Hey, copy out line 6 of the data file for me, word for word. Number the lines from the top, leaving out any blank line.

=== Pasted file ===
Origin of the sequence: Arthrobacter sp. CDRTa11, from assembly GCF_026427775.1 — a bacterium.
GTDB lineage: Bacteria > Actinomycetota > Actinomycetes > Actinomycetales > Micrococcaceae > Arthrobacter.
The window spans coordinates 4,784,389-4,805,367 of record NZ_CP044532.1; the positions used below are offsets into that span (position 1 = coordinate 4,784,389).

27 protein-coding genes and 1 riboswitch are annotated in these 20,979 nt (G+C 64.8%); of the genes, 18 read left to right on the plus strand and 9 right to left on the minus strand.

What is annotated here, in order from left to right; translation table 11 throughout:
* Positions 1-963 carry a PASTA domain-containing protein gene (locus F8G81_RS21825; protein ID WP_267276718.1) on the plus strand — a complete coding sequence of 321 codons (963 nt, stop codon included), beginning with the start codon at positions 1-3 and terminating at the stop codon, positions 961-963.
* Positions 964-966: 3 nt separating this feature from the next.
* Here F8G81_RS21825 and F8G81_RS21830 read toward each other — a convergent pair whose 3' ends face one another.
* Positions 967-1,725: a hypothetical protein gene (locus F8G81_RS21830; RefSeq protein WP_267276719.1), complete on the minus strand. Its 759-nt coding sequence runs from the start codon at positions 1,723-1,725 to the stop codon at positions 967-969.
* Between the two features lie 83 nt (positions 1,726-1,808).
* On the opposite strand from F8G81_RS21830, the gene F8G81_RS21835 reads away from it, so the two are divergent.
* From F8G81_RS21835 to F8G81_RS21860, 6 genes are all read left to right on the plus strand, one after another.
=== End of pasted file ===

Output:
* Positions 1-963 carry a PASTA domain-containing protein gene (locus F8G81_RS21825; protein ID WP_267276718.1) on the plus strand — a complete coding sequence of 321 codons (963 nt, stop codon included), beginning with the start codon at positions 1-3 and terminating at the stop codon, positions 961-963.